Will the measures adopted during the COPs take into account the historical responsibilities of industrialized countries? These nations are under pressure to not only significantly reduce their emissions, but also to help countries in the South adapt to the impacts of climate change.12

Their right to develop while adapting to current climate challenges is a major concern for climate justice13

Climate justice advocates compensation for countries in the South for the sacrifices made in the name of preserving the environment. Are the countries of the North, aware of their historical responsibility, ready to financially support the countries of the South? Will they be globally recognized as “guardians of forests” and other crucial ecosystems?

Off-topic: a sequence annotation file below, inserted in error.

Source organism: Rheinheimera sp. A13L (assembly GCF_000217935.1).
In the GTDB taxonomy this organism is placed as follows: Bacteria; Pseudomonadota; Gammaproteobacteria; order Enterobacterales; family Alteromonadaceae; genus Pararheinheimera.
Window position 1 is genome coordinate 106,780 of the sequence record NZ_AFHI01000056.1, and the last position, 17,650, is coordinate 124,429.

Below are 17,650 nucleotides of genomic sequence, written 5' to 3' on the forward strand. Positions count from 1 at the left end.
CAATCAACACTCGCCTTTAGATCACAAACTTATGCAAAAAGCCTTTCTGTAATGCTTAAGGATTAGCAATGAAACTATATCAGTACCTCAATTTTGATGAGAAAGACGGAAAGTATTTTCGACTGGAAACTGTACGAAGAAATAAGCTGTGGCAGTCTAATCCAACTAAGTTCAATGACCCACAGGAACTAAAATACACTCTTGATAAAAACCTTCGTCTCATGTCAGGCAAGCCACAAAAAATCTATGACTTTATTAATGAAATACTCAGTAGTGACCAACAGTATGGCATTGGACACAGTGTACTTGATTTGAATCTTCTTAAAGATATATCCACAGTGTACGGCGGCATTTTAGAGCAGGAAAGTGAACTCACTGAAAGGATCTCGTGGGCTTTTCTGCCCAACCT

Climate justice remains at the heart of international climate negotiations. It is imperative to find a balance between the right to industrial development and the need to preserve our environment. COP28 and subsequent conferences will play an essential “eco-diplomacy” role in defining this balance.  


The climate crisis, complex and multidimensional, is among the most colossal challenges of our generation. If the observation is alarming, Belgium, in consultation with the European Union, has a pivotal role to play in reversing the trend. Previous efforts, although laudable, do not match the scope of current challenges, requiring a profound reassessment of our strategies. 

 This crisis interacts closely with other global problems, such as armed conflicts and North-South inequalities. It is therefore essential to recognize the historical role of the industrialized North, while ensuring that it becomes a constructive partner for the South. This includes providing appropriate aid, promoting sustainable exploitation of resources and advocating for global justice.